Trump factor could benefit Connecticut Republicans

Several factors will determine whether Republicans can translate voter frustration over Connecticut's continuing fiscal problems and lagging economic recovery into Election Day victories that challenge Democratic dominance in the state House and Senate.

An analysis of those factors suggest that Republicans will pick up seats in both chambers and potentially could take control of the Senate, where they would need to add four seats to turn their 21-15 minority status into 19-17 Republican control.

While I consider that unlikely, it could happen.

The first factor is how effective will Republicans be in making this an election about ending one-party rule and about the unpopularity of Gov. Dannel P. Malloy.

So far, I don’t see Republicans doing a great job of this, but it is still relatively early.

A Republican candidate seeking to unseat a Democratic incumbent has to make the race not about the incumbent, but about the incumbent’s party and its role — after controlling the House, Senate and governor’s chair for the last six years — in creating the state’s problems.

State Republican Party Chairman J.R. Romano told me the party is well aware of that strategy and has plans to execute it, though he said he could not reveal its “battle plans.”

I envision a TV ad campaign that targets Malloy as if he were running himself, with a general “vote Republican” message to curb Malloy’s power and that of the Democrats.

The second factor is how damaging will the weak candidates the Republicans are running in U.S. Senate and congressional races at the top of the ticket hurt their chances of doing well in state House and Senate contests.

Conventional wisdom is that voters largely pay attention to races at the top of the ticket and that performing badly there drags down party candidates lower on the ballot.

But this is not a conventional year.

There is a decided lack of enthusiasm among Democrats for their presidential candidate, Hillary Clinton. The passion for Barack Obama that existed in the past two elections drove large turnouts in the state’s Democratic urban strongholds.

“He was a rock star,” Romano conceded.

I just don’t see that happening this year. If that urban vote is depressed, it will mitigate the impact of weak Republican candidates in Senate and congressional races and give down-ticket Republicans a chance to pick up victories in state races.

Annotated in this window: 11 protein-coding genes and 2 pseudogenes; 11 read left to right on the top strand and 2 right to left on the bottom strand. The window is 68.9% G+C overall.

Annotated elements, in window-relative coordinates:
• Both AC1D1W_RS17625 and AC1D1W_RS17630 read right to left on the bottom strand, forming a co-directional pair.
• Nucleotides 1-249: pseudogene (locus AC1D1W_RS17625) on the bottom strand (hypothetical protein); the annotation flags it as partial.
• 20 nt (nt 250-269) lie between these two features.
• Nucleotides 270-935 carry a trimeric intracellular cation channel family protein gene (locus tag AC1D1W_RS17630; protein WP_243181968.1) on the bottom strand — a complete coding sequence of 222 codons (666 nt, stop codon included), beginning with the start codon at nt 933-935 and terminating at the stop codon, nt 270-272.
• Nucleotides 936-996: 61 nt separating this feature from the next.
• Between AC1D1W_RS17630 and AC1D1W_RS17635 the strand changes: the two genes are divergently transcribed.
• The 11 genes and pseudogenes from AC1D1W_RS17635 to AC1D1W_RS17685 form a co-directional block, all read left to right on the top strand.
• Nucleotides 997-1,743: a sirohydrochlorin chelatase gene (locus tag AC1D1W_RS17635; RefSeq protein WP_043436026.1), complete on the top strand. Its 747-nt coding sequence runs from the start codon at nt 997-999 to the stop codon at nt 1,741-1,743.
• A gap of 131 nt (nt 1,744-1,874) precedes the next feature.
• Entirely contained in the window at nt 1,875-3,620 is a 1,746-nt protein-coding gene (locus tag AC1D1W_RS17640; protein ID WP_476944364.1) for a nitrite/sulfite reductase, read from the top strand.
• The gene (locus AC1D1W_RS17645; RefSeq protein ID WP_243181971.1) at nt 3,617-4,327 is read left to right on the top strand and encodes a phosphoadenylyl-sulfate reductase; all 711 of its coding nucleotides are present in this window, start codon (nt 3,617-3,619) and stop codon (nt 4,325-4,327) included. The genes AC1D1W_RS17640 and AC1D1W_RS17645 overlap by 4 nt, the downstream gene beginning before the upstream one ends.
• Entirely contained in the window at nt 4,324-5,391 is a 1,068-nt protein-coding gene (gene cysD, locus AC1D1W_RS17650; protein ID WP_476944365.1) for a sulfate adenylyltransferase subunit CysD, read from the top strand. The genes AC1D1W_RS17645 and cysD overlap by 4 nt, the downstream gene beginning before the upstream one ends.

Which leads me to the Trump factor.

Many have seen Trump as a disaster for Connecticut Republicans, his unpopularity here blunting the opportunity for the GOP to challenge Democratic control in Hartford. I had this perspective early on.

Having watched the race evolve, however, I now see the Trump factor as benefitting many lower-ticket Republicans, particularly here in eastern Connecticut. While I still see Trump losing the state because of the urban vote (thank goodness), I expect he will win most rural and suburban towns in eastern Connecticut, the kind of places where Republican challengers have the best chance of defeating Democratic state legislators.

And core Trump supporters are enthusiastic.

Interestingly, the State Elections Enforcement Commission has ruled that Democrats using state funds to run their campaigns under the Citizens’ Election Program cannot attack Trump in their advertisements, because that would benefit another candidate, one running for federal office — Clinton — using state funds.

But because Malloy is not a candidate, he is fair game for Republican attack ads using the public campaign money.

The Republican focus should be on the state legislative races. Like developing a minor league baseball system, electing more state candidates could lay the groundwork for the party’s future. A failure to gain legislative seats would be an opportunity lost.

Paul Choiniere is the editorial page editor.

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